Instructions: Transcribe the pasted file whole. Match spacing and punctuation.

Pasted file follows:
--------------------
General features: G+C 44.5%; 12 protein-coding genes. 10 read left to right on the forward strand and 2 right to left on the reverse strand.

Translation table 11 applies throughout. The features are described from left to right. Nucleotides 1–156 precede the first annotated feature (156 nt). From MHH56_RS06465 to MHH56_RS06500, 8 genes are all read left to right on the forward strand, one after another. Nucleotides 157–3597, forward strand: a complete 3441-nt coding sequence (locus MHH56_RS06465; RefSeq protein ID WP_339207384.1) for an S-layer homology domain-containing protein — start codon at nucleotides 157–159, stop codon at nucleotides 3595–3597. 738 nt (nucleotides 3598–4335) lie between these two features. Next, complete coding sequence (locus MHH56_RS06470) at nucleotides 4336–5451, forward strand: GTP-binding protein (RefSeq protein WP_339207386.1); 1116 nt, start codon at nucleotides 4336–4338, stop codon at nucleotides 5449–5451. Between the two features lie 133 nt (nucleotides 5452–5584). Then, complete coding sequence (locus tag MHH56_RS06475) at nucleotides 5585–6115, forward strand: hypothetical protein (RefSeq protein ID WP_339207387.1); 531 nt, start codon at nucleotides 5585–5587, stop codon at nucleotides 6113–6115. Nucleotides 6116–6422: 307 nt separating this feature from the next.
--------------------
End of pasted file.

General features: G+C 44.5%; 12 protein-coding genes. 10 read left to right on the forward strand and 2 right to left on the reverse strand.

Translation table 11 applies throughout. The features are described from left to right. Nucleotides 1–156 precede the first annotated feature (156 nt). From MHH56_RS06465 to MHH56_RS06500, 8 genes are all read left to right on the forward strand, one after another. Nucleotides 157–3597, forward strand: a complete 3441-nt coding sequence (locus MHH56_RS06465; RefSeq protein ID WP_339207384.1) for an S-layer homology domain-containing protein — start codon at nucleotides 157–159, stop codon at nucleotides 3595–3597. 738 nt (nucleotides 3598–4335) lie between these two features. Next, complete coding sequence (locus MHH56_RS06470) at nucleotides 4336–5451, forward strand: GTP-binding protein (RefSeq protein WP_339207386.1); 1116 nt, start codon at nucleotides 4336–4338, stop codon at nucleotides 5449–5451. Between the two features lie 133 nt (nucleotides 5452–5584). Then, complete coding sequence (locus tag MHH56_RS06475) at nucleotides 5585–6115, forward strand: hypothetical protein (RefSeq protein ID WP_339207387.1); 531 nt, start codon at nucleotides 5585–5587, stop codon at nucleotides 6113–6115. Nucleotides 6116–6422: 307 nt separating this feature from the next.